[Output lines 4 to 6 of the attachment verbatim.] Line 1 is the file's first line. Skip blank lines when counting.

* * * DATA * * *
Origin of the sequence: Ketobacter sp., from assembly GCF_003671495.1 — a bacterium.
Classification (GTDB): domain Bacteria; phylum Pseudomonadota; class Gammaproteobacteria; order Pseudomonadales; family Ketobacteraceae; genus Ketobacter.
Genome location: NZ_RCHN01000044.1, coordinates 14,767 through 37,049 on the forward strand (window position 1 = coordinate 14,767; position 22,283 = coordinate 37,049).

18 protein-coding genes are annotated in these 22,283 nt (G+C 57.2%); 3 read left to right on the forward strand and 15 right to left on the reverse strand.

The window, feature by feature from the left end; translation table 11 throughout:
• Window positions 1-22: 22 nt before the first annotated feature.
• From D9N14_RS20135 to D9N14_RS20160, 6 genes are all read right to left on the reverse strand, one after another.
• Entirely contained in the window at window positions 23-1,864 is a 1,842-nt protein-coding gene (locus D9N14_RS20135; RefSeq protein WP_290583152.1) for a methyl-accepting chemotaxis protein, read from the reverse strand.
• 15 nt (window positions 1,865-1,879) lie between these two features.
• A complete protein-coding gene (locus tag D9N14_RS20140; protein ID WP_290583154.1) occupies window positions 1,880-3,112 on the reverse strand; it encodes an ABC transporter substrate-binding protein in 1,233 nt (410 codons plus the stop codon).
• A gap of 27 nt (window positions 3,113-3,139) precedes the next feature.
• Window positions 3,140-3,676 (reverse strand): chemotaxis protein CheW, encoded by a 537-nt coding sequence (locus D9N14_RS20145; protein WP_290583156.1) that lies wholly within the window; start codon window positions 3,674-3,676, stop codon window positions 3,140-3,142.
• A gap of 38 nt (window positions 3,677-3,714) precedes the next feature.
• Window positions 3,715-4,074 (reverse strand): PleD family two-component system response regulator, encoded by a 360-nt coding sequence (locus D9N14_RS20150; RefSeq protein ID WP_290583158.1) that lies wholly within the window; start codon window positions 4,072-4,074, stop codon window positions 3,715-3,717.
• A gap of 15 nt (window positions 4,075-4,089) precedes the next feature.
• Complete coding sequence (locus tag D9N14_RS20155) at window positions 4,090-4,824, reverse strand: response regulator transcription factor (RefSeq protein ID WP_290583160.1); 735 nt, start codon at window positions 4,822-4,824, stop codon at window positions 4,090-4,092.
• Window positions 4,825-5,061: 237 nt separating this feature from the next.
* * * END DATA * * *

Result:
18 protein-coding genes are annotated in these 22,283 nt (G+C 57.2%); 3 read left to right on the forward strand and 15 right to left on the reverse strand.

The window, feature by feature from the left end; translation table 11 throughout:
• Window positions 1-22: 22 nt before the first annotated feature.